Universal no doubt likes the extra push Favreau is giving the film. "Cowboys & Aliens" is not based on a widely known property, and it straddles genres, so every piece of exposure helps. At a certain point, though, it may be fair to ask how much seeing Jon Favreau will have people going out to see his movie and how much will just have them seeing more Jon Favreau.

 

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-- Steven Zeitchik

Twitter.com/ZeitchikLAT

Photo: Jon Favreau. Credit: Paul Buck / EPA

 


'Friends with Benefits': The romcom takes a postmodern turn

July 26, 2011 |  1:13 pm

Photo: Mila Kunis and Justin Timberlake in "Friends with Benefits." Credit: Screen Gems The horror movie reached a notable evolutionary point in 1996: That was the year "Scream" came out, and, as even casual fans of the iconic Ghostface Killah will remember, it cheekily built a horror movie out of parts of other horror movies.

The operative word, of course, was cheekily -- not only did Kevin Williamson's script borrow liberally from many horror movies that came before, but it also poked fun at all the things it was borrowing. Spoof movies, of course, were nothing new, but Williamson added a twist, constructing a new entry in a genre at the same time he was tearing that genre down.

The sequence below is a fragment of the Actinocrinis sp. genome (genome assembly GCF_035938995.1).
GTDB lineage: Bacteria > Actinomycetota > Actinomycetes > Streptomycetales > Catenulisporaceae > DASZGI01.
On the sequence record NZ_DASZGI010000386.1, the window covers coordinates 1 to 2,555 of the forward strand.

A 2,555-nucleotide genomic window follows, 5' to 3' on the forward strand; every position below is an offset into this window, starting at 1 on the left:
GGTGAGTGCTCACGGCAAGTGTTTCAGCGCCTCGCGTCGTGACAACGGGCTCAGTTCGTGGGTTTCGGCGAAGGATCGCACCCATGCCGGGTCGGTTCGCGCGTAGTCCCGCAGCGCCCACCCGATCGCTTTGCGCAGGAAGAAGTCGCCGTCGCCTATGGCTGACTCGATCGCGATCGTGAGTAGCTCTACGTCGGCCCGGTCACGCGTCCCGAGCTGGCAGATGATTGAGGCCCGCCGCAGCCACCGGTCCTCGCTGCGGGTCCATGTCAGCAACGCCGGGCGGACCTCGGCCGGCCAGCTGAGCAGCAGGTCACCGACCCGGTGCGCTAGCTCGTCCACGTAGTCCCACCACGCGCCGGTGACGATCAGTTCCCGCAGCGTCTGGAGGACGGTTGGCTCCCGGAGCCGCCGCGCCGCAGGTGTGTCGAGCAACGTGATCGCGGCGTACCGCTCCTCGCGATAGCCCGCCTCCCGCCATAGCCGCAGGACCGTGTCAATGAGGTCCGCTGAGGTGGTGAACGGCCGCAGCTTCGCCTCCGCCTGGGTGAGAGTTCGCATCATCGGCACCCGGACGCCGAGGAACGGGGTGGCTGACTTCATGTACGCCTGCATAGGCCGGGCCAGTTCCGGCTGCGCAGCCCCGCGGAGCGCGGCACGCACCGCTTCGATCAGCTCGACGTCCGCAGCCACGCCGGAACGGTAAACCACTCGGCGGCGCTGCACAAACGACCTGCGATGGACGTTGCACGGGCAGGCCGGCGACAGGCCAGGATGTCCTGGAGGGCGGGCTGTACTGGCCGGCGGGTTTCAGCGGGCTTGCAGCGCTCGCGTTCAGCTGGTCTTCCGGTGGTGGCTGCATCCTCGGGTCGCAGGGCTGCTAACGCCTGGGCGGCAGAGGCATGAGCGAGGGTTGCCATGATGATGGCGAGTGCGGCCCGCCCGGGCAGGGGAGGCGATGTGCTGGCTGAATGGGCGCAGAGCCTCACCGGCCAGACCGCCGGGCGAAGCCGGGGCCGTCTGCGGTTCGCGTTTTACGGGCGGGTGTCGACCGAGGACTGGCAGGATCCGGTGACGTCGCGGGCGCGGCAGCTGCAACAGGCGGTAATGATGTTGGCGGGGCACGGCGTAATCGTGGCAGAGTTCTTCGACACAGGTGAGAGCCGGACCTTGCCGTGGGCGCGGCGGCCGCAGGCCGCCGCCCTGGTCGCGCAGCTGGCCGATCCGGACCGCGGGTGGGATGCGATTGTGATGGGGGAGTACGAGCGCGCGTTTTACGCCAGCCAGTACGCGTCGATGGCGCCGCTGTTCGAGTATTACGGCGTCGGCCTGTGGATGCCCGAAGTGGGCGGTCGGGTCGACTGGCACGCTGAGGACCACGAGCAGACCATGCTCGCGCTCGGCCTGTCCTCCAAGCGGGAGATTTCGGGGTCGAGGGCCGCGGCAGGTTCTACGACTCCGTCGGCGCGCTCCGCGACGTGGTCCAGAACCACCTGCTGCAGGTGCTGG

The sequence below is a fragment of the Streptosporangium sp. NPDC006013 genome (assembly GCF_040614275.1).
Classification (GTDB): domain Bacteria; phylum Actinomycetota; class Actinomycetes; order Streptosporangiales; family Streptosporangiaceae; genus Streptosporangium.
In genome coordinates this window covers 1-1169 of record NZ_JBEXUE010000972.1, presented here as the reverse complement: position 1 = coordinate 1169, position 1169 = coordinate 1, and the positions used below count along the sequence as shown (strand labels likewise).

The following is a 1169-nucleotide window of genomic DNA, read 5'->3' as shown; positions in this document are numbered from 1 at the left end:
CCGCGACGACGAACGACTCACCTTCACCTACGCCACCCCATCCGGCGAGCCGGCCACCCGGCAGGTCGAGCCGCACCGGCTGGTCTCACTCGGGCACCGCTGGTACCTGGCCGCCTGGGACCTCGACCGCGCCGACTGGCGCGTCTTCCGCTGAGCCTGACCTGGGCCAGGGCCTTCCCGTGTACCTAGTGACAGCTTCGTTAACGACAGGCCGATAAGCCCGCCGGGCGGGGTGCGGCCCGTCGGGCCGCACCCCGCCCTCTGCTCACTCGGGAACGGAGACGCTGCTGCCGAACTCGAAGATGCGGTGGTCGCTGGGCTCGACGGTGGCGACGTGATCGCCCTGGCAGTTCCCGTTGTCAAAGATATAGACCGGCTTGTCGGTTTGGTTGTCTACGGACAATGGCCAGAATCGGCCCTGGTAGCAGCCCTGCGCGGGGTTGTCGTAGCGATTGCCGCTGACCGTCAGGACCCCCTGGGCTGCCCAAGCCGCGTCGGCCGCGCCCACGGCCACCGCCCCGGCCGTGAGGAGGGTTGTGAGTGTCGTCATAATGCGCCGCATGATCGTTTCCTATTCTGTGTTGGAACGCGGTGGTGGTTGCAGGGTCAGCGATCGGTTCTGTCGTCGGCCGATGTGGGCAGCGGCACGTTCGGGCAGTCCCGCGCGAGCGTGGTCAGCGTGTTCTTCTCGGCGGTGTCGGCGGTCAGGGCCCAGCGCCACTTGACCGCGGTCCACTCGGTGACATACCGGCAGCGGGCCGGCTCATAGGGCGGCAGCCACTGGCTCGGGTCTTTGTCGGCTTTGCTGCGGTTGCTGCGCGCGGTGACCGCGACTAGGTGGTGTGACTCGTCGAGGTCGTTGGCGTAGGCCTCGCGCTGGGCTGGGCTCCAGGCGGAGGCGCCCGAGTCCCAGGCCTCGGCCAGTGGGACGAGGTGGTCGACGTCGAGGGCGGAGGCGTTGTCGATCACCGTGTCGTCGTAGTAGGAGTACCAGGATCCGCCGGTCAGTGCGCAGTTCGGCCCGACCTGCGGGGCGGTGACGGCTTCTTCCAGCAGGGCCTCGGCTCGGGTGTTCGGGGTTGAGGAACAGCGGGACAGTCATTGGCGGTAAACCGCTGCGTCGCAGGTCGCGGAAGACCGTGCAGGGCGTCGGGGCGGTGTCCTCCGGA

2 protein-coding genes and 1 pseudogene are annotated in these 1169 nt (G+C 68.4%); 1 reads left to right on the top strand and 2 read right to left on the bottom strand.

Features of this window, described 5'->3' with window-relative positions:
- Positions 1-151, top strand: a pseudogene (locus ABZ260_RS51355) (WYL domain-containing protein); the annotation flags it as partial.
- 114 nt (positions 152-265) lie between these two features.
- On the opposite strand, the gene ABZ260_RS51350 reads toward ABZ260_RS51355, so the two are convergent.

"Scream" came to mind when watching "Friends with Benefits," and not just during Justin Timberlake's rapping scenes. Among the film's many one-liners are jokes about the romantic comedy itself. Timberlake and on-screen partner Mila Kunis watch a sappy movie-within-a-movie about a young couple in love (played to rip-your-eyes-out perfection by Jason Segel and Rashida Jones). They joke about the way romantic comedies artificially use end-credit music to give a sense of closure. They even poke fun at the hoariness of the moment-of-truth-climactic scene -- while they're in the middle of one.

Unlike "(500) Days of Summer," a mutation that attempted to take the genre in a more authentic direction, Will Gluck's "Friends" recombines the romcom DNA in a different and more self-critical way.  "Friends with Benefits" is a romantic comedy that's about had it with romantic comedies.

Reviewers (and even cast members such as Richard Jenkins, with whom we had an interesting post-screening conversation last week) have compared Kunis and Timberlake to Hepburn and Tracy, thanks to the ease and speed of their banter. But whatever its throwback qualities, "Friends with Benefits" really owes more to the 21st century trend toward self-reference.

"Friends" is not as obviously hammy as "Scream." On one level, Timberlake and Kunis want to be taken seriously as a movie couple, and indeed have all the trappings of movie coupledom: There's a grand romantic gesture at a major landmark, a fraught visit to the significant other's family and the obligatory mopey period to the strains of a sad song after a blown-out-of-proportion misunderstanding. But all the while, they're also getting in jibes at these romcom staples. It's a have-it-both-ways move, and one that raises a thorny question: Does professing knowledge of the cliches give you a pass to participate in them?

It remains to be seen whether audiences will think the "Scream" lite approach works for romantic comedies; "Friends" opened in third place to $18.5 million last weekend. ("Scream," incidentally, did less than $7 million on its opening weekend, but went on to gross more than $100 million in the U.S. alone.)